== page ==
Everyday technology moves at such a pace that some users are left at a loss to understand the most fundamental differences between all the choices that are presented to them. When it comes to television: 4K vs. UHD – What’s better for you?
Some people might want to buy the latest piece of technology even when they don’t understand it or know whether they will be able to use it and make the most of it or not.
Other people go simply by price or by what they are already familiar with. But what they do not realize is that they could be very well missing out on things.
The important thing is to have a solid understanding of what all the technical jargon. But the emphasis must always be on what terms like 4K and UHD actually mean in terms of the consumer experience.
Generally speaking, HD TVs are cheaper than their UHD counterparts. But this, of course, also depends on the specific brand/model and the screen size. There are many different factors that may come into resulting into lower or higher pricing. Therefore, it is extremely hard to make swiping generalizations about different standards and pricing.
If you are not sure whether getting a UHD is worthwhile. If you would like to know the difference between 4K and UHD. Or, if you are hesitating between getting an HD TV or a UHD, you have come to the right place.
In this article, we will explain the differences between UHD and 4 K. So, by the end of it, you should be able to understand all the differences and make informed purchasing decisions.
What Is HD?
Before we address the differences between UHD and 4K, we need to begin by going back to HD.
HD stands for High definition. Many people enjoy high definition television at home these days.
In the United States (and in most of the West and other parts of the world), many television channels now air HD programming. Anything from local news, to hit television series, talk shows, game shows, and other programming are both made and broadcast in HD these days.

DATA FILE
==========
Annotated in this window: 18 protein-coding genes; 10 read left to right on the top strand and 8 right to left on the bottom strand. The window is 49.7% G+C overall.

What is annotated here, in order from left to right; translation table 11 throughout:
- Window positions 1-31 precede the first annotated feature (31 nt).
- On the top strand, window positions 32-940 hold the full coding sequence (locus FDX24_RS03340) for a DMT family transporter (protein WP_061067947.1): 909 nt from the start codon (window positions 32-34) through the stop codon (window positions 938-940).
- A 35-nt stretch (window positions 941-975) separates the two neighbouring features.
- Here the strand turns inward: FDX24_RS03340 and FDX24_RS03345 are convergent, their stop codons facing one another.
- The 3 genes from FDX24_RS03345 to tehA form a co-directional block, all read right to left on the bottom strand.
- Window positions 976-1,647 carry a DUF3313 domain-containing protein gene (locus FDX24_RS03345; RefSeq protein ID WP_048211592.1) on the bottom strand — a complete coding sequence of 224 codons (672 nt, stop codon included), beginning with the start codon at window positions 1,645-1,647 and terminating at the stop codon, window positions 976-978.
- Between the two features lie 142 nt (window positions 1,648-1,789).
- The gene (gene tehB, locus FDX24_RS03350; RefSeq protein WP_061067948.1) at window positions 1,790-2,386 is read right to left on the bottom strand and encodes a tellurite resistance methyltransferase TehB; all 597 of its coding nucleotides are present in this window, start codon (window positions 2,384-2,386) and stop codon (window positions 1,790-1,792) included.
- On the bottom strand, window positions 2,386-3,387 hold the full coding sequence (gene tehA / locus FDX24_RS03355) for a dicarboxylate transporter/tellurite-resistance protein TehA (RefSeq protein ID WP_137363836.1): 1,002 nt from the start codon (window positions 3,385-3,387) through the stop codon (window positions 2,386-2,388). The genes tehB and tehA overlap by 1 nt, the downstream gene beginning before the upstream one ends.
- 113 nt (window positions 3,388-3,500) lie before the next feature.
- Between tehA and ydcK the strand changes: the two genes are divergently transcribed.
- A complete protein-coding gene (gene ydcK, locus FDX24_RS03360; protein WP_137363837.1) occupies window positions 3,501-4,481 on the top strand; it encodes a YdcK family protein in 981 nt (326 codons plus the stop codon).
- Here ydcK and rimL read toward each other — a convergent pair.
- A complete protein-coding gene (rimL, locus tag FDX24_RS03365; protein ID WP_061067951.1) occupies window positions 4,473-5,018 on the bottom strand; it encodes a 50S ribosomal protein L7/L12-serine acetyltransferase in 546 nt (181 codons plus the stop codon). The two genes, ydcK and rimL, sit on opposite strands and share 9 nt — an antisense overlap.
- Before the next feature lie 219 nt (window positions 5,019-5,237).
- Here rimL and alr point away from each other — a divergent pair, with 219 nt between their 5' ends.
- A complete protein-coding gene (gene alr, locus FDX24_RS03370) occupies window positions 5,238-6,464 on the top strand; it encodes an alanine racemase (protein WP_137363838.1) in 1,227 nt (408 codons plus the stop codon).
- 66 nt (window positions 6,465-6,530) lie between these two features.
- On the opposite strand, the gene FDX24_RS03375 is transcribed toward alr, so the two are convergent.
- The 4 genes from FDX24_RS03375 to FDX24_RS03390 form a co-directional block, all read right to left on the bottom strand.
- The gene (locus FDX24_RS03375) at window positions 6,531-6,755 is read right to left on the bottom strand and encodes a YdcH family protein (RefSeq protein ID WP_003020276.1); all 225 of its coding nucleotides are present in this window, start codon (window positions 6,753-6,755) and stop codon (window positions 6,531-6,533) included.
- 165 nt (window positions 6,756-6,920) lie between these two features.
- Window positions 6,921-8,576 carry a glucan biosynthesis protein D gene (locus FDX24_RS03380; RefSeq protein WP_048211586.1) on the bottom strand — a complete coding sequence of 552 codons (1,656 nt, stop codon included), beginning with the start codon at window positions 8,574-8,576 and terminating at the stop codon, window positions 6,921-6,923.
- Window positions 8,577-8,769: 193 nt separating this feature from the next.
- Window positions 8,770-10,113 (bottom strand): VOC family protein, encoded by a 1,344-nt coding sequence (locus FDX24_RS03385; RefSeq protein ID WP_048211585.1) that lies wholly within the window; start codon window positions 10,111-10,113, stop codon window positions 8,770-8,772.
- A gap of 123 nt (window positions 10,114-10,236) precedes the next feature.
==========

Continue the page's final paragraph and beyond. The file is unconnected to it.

“You just have to re-wire your brain when you’re shifting from the stage to the screen or the silver screen or the HD flat screen.” – Beau Willimon
Viewers need to have an HD-ready television in order to receive all this HD programming, which is why most channels still offer alternative feeds in SD (Standard definition). Otherwise, many people will miss out on their shows.
But what is HD? Well, strictly speaking, high definition is a video image that exceeds the standard definition 576 horizontal lines in European countries or the 480 horizontal lines in North American countries. Normally, there will be a lot more horizontal lines in high definition.
When we are talking about television, there are two versions: 1,080 horizontal lines or 720 horizontal lines. All HD TV sets will be able to pick and reproduce both.
1,080 is higher definition than 720 but there are also more subtle differences between the different versions of HD and also where in the world you are.
For example, the Hz (number of frames per second) is slightly different. In Europe, it is usually 50 Hz while in North America you would be more likely to get 60 Hz.
When it comes to HDTV, users do not really need to concern themselves with any of this but can be useful to, at least, know a bit about it.
The great thing about HDTV sets is that they are able to pick up and reproduce content in both HD (whether 720 or 1080) and SD definition. So, if you subscribe to a streaming platform you can choose between streaming in SD or HD if you have an HDTV.
Also, when it comes to television (regardless of whether you get it over the air, through cable or satellite), you would have access to channels that broadcast in SD and HD. If, however, you have an SD TV set, you will be able to get SD content. While most content is also available in SD, there are some channels (and also some streaming content) that are only available on HD and the number of HD-only content is only bound to increase in the future.
What Is UHD?
Now that we have explained what HD means and how having an HDTV is a way to get it, let’s talk about UHD.